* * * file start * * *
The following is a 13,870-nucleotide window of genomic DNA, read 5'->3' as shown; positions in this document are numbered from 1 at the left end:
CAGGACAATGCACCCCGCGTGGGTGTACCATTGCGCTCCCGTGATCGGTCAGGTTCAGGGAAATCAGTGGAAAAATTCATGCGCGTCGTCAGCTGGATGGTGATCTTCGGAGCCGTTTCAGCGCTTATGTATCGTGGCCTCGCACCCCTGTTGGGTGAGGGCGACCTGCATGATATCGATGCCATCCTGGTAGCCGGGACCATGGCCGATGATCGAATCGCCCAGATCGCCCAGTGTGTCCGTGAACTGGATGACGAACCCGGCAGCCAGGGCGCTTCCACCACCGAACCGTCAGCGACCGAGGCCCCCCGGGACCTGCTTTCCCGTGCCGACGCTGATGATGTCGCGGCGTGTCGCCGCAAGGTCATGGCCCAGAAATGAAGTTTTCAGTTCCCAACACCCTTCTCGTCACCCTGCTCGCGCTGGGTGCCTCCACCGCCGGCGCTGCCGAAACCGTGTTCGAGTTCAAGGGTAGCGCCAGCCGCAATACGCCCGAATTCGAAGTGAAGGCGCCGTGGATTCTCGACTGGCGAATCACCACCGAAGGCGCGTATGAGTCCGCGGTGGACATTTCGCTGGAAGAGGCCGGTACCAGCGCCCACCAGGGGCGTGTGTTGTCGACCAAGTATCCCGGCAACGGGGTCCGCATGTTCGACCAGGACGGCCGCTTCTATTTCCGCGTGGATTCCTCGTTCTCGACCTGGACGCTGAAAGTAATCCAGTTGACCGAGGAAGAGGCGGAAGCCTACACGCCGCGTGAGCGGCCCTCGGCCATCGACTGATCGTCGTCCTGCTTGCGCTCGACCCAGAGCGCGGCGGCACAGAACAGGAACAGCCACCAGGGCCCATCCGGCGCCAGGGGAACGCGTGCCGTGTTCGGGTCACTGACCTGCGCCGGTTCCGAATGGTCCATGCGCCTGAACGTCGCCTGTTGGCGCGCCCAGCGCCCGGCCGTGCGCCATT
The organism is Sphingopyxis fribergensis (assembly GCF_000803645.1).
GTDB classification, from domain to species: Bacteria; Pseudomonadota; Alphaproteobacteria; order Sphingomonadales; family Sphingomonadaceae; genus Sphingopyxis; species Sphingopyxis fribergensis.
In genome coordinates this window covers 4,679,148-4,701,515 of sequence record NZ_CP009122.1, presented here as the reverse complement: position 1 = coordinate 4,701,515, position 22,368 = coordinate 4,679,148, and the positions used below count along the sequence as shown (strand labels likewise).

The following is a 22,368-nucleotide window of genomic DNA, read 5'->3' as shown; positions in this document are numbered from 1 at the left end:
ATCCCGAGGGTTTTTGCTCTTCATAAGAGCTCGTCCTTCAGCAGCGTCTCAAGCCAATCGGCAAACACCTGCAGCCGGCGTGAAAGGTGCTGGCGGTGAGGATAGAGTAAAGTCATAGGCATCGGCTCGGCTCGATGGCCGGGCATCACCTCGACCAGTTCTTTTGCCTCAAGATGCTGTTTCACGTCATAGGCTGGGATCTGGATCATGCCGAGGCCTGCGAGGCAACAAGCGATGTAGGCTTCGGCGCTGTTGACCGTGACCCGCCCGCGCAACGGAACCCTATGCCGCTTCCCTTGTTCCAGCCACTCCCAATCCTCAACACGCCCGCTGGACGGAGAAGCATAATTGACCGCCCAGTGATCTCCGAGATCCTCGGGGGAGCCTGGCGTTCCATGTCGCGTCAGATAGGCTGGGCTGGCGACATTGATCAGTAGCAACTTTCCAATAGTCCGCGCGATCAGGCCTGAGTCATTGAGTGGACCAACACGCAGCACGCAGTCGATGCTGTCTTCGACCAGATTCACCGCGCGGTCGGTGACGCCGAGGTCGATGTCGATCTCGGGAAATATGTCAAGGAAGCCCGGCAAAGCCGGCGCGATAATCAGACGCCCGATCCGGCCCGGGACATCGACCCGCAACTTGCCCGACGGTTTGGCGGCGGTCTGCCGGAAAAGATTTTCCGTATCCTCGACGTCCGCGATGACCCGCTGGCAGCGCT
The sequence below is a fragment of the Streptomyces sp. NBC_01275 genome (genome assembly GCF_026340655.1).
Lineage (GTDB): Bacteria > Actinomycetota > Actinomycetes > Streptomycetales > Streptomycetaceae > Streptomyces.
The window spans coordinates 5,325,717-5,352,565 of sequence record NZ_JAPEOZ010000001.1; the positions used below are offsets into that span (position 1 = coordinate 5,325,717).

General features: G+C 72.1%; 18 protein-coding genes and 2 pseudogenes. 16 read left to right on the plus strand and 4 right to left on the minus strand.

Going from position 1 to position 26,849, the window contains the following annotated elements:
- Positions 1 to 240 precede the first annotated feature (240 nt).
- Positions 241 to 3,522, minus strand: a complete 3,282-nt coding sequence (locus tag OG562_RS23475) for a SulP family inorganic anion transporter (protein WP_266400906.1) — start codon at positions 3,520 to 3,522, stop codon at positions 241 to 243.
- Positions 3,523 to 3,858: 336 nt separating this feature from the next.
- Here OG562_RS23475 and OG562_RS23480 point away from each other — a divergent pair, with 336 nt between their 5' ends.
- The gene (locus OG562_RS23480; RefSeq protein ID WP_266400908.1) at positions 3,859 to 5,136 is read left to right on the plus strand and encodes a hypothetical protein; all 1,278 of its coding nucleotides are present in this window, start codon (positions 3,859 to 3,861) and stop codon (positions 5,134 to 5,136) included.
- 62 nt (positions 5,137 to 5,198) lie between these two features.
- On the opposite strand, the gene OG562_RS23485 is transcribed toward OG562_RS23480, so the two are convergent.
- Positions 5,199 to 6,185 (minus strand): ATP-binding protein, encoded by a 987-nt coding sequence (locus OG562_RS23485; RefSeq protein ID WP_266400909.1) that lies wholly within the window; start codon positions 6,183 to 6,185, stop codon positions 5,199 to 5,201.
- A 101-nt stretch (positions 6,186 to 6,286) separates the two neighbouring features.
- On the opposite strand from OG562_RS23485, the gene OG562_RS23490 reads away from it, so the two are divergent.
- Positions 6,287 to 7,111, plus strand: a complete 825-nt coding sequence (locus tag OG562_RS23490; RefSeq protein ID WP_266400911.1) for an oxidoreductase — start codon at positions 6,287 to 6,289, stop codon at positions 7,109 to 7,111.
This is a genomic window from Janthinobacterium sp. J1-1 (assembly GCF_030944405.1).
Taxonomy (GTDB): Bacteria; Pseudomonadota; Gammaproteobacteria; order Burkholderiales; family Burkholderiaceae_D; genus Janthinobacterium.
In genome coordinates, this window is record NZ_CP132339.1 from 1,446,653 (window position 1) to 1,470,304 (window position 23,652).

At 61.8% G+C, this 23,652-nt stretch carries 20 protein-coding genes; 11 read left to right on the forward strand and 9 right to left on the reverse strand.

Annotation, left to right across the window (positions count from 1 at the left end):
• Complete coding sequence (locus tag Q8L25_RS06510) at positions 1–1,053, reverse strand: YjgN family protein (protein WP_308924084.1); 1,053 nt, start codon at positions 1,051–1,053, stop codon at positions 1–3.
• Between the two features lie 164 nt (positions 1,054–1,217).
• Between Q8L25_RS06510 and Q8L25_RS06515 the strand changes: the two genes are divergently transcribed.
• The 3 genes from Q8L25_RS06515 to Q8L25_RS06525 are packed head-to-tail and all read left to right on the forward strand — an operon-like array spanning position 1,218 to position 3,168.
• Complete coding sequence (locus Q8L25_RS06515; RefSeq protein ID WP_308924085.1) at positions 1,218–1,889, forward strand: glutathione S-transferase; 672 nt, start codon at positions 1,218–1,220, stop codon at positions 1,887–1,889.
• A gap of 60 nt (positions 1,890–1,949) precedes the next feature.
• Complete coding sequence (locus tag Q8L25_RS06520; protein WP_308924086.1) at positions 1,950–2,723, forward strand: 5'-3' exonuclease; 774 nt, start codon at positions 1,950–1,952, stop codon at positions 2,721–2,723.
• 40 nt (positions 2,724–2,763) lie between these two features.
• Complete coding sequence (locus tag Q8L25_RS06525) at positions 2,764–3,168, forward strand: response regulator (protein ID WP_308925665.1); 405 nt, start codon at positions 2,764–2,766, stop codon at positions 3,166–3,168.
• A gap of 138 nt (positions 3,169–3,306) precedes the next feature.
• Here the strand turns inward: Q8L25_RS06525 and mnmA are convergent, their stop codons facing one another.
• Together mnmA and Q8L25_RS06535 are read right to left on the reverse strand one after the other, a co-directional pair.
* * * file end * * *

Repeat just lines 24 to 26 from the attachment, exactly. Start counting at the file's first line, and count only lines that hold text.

This is a genomic window from Janthinobacterium sp. J1-1 (assembly GCF_030944405.1).
Taxonomy (GTDB): Bacteria; Pseudomonadota; Gammaproteobacteria; order Burkholderiales; family Burkholderiaceae_D; genus Janthinobacterium.
In genome coordinates, this window is record NZ_CP132339.1 from 1,446,653 (window position 1) to 1,470,304 (window position 23,652).